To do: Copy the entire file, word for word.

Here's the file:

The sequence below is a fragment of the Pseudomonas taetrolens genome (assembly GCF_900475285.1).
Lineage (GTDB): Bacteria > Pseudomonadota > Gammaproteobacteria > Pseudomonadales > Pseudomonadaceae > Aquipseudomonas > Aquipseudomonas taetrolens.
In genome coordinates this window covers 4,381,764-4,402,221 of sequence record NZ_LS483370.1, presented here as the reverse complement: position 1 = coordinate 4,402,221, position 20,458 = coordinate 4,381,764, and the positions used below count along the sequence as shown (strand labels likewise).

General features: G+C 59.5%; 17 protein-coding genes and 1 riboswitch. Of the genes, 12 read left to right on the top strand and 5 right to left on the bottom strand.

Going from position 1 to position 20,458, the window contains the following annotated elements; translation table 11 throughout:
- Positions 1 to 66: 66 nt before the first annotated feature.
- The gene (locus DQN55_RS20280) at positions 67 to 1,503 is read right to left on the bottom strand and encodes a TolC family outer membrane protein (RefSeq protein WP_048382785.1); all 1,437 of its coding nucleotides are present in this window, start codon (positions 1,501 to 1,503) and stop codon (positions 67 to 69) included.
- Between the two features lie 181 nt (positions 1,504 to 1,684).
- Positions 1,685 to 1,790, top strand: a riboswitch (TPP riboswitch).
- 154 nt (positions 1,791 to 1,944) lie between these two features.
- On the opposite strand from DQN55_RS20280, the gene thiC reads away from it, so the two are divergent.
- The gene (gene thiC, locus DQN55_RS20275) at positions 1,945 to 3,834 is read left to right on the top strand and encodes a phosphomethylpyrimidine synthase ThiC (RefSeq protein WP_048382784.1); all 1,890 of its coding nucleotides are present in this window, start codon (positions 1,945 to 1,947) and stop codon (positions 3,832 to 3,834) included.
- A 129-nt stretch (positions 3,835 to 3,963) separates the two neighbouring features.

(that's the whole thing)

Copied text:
The sequence below is a fragment of the Pseudomonas taetrolens genome (assembly GCF_900475285.1).
Lineage (GTDB): Bacteria > Pseudomonadota > Gammaproteobacteria > Pseudomonadales > Pseudomonadaceae > Aquipseudomonas > Aquipseudomonas taetrolens.
In genome coordinates this window covers 4,381,764-4,402,221 of sequence record NZ_LS483370.1, presented here as the reverse complement: position 1 = coordinate 4,402,221, position 20,458 = coordinate 4,381,764, and the positions used below count along the sequence as shown (strand labels likewise).

General features: G+C 59.5%; 17 protein-coding genes and 1 riboswitch. Of the genes, 12 read left to right on the top strand and 5 right to left on the bottom strand.

Going from position 1 to position 20,458, the window contains the following annotated elements; translation table 11 throughout:
- Positions 1 to 66: 66 nt before the first annotated feature.
- The gene (locus DQN55_RS20280) at positions 67 to 1,503 is read right to left on the bottom strand and encodes a TolC family outer membrane protein (RefSeq protein WP_048382785.1); all 1,437 of its coding nucleotides are present in this window, start codon (positions 1,501 to 1,503) and stop codon (positions 67 to 69) included.
- Between the two features lie 181 nt (positions 1,504 to 1,684).
- Positions 1,685 to 1,790, top strand: a riboswitch (TPP riboswitch).
- 154 nt (positions 1,791 to 1,944) lie between these two features.
- On the opposite strand from DQN55_RS20280, the gene thiC reads away from it, so the two are divergent.
- The gene (gene thiC, locus DQN55_RS20275) at positions 1,945 to 3,834 is read left to right on the top strand and encodes a phosphomethylpyrimidine synthase ThiC (RefSeq protein WP_048382784.1); all 1,890 of its coding nucleotides are present in this window, start codon (positions 1,945 to 1,947) and stop codon (positions 3,832 to 3,834) included.
- A 129-nt stretch (positions 3,835 to 3,963) separates the two neighbouring features.